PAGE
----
But he had a crew now, he kept telling himself as his stomach churned from hunger and pain and the open wound on his arm wept suspiciously milky fluid onto his dirt-encrusted pants. A crew that consisted mainly of holograms, but with the recent addition of a little blonde doctor who'd stuck around, an old former Star Fleet Admiral who frequently booked him as a pilot and a recovering addict who sometimes came along for the ride.

They weren't exactly the cavalry, but they were on board of the Sirena, and he was pretty certain they would not just let him rot down here.

And they didn't. Later, when he'd curled up into a ball against the onset of fever chills, his arm throbbing with every heartbeat, he was roused from his haze by noises outside his cell. Animalistic grunts. The hiss of phasers being fired. Bodies dropping to the ground.

Two figures stepped into his cell, and in the murky darkness, Rios recognized the wild curls before Raffi squatted down in front of him, Soji at her side.


"Cris, babe, we've got to go. Can you stand?"

Raffi helped him uncurl and flinched at the sight of his arm. It was Soji who hooked him under on his good side and easily, gently pulled him to his feet.

Rios gasped a Spanish curse when a wave of pain rolled over him. His head swam.

"I c-can't get out of here," he stammered. "I can't… the collar." He stretched his neck to display it. "It's tr-triggered when I-"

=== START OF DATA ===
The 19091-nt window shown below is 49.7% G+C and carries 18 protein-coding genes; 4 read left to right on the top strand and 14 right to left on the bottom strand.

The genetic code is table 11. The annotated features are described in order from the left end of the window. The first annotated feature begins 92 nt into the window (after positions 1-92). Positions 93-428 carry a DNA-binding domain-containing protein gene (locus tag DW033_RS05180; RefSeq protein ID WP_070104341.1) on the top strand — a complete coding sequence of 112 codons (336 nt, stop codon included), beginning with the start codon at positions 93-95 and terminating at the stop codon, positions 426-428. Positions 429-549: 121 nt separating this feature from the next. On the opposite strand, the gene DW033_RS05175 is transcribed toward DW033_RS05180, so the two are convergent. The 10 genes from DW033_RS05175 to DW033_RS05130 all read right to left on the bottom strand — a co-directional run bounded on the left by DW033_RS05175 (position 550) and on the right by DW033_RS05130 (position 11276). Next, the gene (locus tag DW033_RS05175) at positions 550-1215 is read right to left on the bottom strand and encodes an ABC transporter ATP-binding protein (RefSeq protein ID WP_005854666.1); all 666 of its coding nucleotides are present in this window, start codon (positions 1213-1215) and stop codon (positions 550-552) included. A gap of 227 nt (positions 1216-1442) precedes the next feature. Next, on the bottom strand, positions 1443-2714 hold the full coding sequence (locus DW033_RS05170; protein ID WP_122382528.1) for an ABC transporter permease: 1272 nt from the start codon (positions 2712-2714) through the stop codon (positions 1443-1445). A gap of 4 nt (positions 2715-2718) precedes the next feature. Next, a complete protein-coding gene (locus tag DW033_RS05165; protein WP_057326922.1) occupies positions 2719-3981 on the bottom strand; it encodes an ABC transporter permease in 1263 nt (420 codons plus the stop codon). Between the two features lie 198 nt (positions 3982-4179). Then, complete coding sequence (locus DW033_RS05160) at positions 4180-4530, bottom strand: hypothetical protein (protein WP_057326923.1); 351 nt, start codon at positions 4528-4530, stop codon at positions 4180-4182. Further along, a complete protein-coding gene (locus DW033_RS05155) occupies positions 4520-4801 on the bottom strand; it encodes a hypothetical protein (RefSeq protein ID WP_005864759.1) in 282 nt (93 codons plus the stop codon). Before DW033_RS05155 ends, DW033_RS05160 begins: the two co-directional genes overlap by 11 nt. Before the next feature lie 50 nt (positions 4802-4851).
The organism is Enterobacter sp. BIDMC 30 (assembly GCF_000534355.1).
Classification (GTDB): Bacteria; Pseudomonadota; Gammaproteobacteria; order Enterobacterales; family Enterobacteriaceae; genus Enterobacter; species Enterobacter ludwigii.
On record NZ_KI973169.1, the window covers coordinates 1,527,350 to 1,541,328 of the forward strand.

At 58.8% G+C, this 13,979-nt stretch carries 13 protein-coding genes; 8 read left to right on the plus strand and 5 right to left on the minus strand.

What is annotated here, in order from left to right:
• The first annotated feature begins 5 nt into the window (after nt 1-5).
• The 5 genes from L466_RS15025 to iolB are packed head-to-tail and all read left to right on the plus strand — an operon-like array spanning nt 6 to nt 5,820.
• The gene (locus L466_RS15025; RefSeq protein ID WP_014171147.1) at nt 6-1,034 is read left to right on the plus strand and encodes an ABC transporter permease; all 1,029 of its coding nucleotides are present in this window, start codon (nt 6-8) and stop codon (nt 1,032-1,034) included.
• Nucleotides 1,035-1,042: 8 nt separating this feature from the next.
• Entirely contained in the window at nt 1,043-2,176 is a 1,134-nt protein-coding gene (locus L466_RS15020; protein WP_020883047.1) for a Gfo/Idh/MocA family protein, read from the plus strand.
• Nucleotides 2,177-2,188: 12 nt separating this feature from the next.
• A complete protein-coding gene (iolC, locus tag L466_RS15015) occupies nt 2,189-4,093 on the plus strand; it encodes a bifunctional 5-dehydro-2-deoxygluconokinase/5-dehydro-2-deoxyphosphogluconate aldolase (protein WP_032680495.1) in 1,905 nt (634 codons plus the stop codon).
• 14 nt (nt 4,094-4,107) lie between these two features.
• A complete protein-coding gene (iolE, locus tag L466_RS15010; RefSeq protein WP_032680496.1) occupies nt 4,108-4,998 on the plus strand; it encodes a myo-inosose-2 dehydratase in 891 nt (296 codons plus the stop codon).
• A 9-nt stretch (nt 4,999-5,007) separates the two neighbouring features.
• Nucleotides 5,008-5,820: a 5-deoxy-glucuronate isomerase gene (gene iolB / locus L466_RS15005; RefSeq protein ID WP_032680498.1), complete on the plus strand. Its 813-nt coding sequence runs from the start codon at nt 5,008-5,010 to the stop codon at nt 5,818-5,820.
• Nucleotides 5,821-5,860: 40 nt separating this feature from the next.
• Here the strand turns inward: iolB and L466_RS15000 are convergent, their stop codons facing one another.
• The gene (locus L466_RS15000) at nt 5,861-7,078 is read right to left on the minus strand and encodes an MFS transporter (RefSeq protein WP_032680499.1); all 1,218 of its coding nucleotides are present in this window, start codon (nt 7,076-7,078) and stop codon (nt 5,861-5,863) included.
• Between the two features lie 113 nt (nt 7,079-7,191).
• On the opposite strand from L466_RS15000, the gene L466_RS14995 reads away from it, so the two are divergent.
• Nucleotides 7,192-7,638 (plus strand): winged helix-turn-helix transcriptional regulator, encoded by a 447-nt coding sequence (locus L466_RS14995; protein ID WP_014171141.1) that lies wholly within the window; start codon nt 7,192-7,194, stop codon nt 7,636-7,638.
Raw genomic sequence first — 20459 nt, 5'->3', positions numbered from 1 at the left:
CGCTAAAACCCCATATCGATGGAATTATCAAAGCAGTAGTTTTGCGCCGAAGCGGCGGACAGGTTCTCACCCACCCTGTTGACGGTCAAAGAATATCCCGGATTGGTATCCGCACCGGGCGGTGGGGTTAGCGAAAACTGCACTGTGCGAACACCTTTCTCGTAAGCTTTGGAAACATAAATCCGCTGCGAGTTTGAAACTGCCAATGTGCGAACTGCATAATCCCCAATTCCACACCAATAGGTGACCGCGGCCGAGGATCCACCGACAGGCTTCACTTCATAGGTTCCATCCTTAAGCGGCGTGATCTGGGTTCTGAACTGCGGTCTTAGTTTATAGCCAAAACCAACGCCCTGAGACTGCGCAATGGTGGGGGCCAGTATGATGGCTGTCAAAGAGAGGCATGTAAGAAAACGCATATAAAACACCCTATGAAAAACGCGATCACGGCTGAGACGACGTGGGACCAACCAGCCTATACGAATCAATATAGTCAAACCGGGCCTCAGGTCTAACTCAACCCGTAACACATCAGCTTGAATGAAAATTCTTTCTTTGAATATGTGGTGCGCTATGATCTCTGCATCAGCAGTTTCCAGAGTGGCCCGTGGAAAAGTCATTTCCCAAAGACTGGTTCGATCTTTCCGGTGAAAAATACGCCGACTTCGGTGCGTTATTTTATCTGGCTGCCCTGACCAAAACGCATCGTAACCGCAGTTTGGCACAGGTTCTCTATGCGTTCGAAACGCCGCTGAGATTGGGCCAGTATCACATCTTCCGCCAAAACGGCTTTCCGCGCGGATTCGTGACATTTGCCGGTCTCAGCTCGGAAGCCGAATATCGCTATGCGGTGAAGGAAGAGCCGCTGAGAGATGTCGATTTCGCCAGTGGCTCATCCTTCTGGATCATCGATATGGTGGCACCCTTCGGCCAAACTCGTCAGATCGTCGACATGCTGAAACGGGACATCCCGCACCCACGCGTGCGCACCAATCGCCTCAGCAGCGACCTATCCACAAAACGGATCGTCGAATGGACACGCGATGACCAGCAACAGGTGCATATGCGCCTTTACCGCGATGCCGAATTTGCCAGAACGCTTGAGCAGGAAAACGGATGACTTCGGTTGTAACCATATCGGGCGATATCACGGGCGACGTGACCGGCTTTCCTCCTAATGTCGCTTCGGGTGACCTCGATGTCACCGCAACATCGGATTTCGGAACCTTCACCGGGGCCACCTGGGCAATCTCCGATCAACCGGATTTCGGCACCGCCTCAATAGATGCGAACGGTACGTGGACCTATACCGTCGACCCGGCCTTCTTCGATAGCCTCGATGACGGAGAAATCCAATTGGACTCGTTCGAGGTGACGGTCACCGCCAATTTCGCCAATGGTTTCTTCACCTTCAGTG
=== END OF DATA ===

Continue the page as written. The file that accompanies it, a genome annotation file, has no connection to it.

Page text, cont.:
But Soji was already on it. Her free hand closed around the thin band, and Rios felt a tickling sensation, then heard a crack, like wood splitting in heat, and the collar fell away.

Raffi kicked its broken halves aside and carefully slung her arm around Rios' other side. In spite of the women's support, he felt his knees threatening to buckle.

He shook his head.

"I can't w-walk."

"You don't have to, babe."

Raffi plucked something rectangular from her belt and attached it to Rios' chest like a com badge.

A flickering pillar erupted above their heads.

"Channel established! Three ready for transport!" She spoke loudly, locking eyes with Soji.

"Aye, Raffi," Picard's voice, distorted, sounded from a distance. "Hold on tight."

Picard's warning was justified. This transport was a rough ride that had nothing to do with the seamless blink-of-an-eye relocation of molecules Rios was used to. As Raffi and Soji held him by his belt and around his back, he felt a wrenching sensation travelling through his body. They had to be breaking through some kind of force field. He wasn't sure if he screamed - there seemed to be no air in his lungs, in the spray of pixels that was his lungs as his body was dissolved and then reassembled in a dizzying whoosh. Every cell in his body burned when he landed on a hard surface, eyes closed against the pain. Hands were on him immediately, and then he finally heard it:

"What is the nature of your- oh, bloody hell!"

It was the permission Rios needed to sink into unconsciousness.

He woke to the smell of very clean surfaces, humidified oxygen and Agnes. Her hand was at his cheek when he opened his eyes. Her face - tired worry lighting up - appeared above him, haloed by circular ceiling lights.